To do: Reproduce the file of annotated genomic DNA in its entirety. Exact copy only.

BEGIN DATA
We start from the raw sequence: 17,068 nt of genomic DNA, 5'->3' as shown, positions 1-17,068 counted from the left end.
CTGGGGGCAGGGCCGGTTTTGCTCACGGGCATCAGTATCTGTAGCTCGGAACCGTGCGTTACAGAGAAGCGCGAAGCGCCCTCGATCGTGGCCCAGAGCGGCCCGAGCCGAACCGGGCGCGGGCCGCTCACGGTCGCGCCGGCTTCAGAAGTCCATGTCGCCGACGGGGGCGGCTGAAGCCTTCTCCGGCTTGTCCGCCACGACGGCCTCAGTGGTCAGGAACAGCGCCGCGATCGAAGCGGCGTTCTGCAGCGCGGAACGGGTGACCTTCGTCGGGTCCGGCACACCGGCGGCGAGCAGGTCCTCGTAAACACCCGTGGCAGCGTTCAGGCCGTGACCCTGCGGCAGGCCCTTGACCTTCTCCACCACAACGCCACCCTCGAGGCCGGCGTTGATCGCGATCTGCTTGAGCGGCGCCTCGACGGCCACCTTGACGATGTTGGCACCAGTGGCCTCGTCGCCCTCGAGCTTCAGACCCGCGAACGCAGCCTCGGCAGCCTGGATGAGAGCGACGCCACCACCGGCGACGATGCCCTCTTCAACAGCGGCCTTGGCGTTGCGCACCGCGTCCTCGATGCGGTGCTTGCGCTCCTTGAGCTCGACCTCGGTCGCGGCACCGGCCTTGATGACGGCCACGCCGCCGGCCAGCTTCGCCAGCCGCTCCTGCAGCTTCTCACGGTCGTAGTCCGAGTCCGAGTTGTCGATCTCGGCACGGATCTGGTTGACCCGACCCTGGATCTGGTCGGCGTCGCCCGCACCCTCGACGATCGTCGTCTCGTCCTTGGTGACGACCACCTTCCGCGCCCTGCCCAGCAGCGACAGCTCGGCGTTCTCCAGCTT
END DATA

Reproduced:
We start from the raw sequence: 17,068 nt of genomic DNA, 5'->3' as shown, positions 1-17,068 counted from the left end.
CTGGGGGCAGGGCCGGTTTTGCTCACGGGCATCAGTATCTGTAGCTCGGAACCGTGCGTTACAGAGAAGCGCGAAGCGCCCTCGATCGTGGCCCAGAGCGGCCCGAGCCGAACCGGGCGCGGGCCGCTCACGGTCGCGCCGGCTTCAGAAGTCCATGTCGCCGACGGGGGCGGCTGAAGCCTTCTCCGGCTTGTCCGCCACGACGGCCTCAGTGGTCAGGAACAGCGCCGCGATCGAAGCGGCGTTCTGCAGCGCGGAACGGGTGACCTTCGTCGGGTCCGGCACACCGGCGGCGAGCAGGTCCTCGTAAACACCCGTGGCAGCGTTCAGGCCGTGACCCTGCGGCAGGCCCTTGACCTTCTCCACCACAACGCCACCCTCGAGGCCGGCGTTGATCGCGATCTGCTTGAGCGGCGCCTCGACGGCCACCTTGACGATGTTGGCACCAGTGGCCTCGTCGCCCTCGAGCTTCAGACCCGCGAACGCAGCCTCGGCAGCCTGGATGAGAGCGACGCCACCACCGGCGACGATGCCCTCTTCAACAGCGGCCTTGGCGTTGCGCACCGCGTCCTCGATGCGGTGCTTGCGCTCCTTGAGCTCGACCTCGGTCGCGGCACCGGCCTTGATGACGGCCACGCCGCCGGCCAGCTTCGCCAGCCGCTCCTGCAGCTTCTCACGGTCGTAGTCCGAGTCCGAGTTGTCGATCTCGGCACGGATCTGGTTGACCCGACCCTGGATCTGGTCGGCGTCGCCCGCACCCTCGACGATCGTCGTCTCGTCCTTGGTGACGACCACCTTCCGCGCCCTGCCCAGCAGCGACAGCTCGGCGTTCTCCAGCTT